The big difference between the 1980’s and today is that in the 1980’s nearly all the brigadistas had a political analysis. People knew why they were coming to Nicaragua specifically, because they admired the achievements of the Sandinistas, and opposed U.S. intervention. One young American – Benjamin Linder paid with his life, murdered by the contra, and his grave is still well-tended today.

IMG_20160604_155935

Grave of Benjamin Linder, Matagalpa, 2016

Today I believe that most young people want to volunteer, often anywhere, often as part of gap-year, and don’t mind very much where they go or what they do.  Volunteers today are rarely ‘in solidarity’, and some have a very poor knowledge of the country they have come to visit. To be fair, in the 1980s we were very clear that we were in solidarity with the Sandinistas, achieving great strides forward on behalf of the poor. Today few people would see themselves in solidarity with the FSLN.

If we are optimistic, we can hope that the young people who visit Nicaragua and Costa Rica will go back to the UK at least with a greater environmental awareness, and hopefully with a desire to support the UK’s commendable programme of international aid. But it is difficult to see the current wave of volunteers around the world going back home with a heightened political consciousness.  Is there more that could be done in the countries that send volunteers, to move these young people into lifelong activists for social justice?

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5 comments

  1. Kath Owston · August 16, 2016

    Great blog. Really thought provoking and true. David’s dissertation is also well worth the read.

    Like

    • stuartmalcolm · September 1, 2016

      Interesting stuff. One of Progressio’s values is solidarity. Be interesting to see how this actually translates in practice.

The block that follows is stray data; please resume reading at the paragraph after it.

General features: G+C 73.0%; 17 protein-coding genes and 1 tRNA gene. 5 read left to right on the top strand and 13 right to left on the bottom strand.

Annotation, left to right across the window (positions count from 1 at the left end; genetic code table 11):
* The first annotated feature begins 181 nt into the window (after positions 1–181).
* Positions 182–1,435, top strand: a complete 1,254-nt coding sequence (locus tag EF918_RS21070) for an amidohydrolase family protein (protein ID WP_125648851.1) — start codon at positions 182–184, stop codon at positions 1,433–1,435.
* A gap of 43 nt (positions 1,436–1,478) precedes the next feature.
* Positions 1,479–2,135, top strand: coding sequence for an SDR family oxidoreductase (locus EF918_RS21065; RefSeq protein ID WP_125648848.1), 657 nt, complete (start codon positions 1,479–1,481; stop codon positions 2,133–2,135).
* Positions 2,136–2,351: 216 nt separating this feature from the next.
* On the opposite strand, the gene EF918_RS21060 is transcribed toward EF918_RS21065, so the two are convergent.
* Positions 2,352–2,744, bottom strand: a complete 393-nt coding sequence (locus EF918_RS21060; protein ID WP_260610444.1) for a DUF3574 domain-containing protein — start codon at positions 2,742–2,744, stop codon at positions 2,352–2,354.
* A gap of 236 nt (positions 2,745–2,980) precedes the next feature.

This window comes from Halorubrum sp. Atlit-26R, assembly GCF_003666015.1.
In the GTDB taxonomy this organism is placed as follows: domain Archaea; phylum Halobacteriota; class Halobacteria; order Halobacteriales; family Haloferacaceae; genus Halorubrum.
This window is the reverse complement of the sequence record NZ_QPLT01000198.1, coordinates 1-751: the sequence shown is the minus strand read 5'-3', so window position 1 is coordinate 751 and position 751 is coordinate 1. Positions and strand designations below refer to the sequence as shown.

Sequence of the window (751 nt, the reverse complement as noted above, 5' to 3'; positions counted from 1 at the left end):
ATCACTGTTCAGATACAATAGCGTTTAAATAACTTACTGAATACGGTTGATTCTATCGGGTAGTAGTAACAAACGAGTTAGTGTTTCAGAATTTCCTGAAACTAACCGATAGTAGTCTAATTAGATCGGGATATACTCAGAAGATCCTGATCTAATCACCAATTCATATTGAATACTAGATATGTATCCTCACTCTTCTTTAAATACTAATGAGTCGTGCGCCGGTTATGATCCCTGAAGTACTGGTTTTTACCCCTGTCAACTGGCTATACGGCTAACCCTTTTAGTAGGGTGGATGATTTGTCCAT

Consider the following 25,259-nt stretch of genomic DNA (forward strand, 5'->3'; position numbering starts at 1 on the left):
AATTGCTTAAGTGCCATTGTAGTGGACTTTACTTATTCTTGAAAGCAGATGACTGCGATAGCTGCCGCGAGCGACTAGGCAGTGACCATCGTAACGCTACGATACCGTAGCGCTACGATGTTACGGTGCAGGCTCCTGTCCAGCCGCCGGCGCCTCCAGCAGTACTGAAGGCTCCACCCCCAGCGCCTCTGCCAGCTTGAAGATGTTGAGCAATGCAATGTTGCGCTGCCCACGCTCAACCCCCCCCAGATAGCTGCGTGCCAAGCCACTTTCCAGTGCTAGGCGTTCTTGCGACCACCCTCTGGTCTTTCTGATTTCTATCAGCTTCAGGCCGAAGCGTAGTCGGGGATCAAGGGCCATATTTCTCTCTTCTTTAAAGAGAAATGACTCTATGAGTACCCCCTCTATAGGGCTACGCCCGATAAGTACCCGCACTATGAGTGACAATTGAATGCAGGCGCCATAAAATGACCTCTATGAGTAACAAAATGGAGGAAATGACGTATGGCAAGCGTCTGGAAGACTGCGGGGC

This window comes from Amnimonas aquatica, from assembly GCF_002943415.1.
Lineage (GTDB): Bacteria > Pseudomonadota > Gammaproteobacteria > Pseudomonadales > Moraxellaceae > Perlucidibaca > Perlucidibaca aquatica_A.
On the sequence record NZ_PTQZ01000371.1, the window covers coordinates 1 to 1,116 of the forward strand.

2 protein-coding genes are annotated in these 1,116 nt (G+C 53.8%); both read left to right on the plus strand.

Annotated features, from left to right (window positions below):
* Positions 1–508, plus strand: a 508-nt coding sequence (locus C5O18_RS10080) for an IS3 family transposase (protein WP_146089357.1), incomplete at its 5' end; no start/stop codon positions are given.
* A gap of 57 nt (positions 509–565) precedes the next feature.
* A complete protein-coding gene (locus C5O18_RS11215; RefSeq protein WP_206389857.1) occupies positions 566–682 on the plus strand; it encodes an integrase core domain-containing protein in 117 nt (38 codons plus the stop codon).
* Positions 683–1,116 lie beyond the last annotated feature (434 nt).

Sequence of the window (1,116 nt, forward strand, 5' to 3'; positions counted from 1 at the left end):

Hope things are going well over there.

      Stuart.

      Like

  2. Jane Longley · August 18, 2016

    Interesting read. Reminds me there was a Dutch girl here about 10 years ago doing a thesis on whether young people in Nicaragua were interested enough in politics to start a revolution today or whether things have changed too much – I think it is the opposite side of the coin to the blog and David’s dissertation. People are not as concerned politically for all sorts of reasons and yet social media is allowing ‘the people’ to overthrow leaders in Egypt etc…. strange times. I would definitely agree from what I have heard that those who came to Nicaragua in the past for political ideals, the ‘Sandinista theme park’ as I heard one person describe it, are far removed from the volunteers of today who want to travel but have less awareness of where they are…. Interesting subject.

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  3. nicainternacionalista · April 9, 2017

    Un gran trabajo : documentar y contar esta linda experiencia : La historia del pueblo nicaragüense y NUESTRA historia colectiva de solidaridad!

    Like

    • stevenicaragua · April 10, 2017

      Gracias Danto Danto. Su blog y trabajo reconstruyendo la historia de estos tiempos es muy interesante. Steve

      Like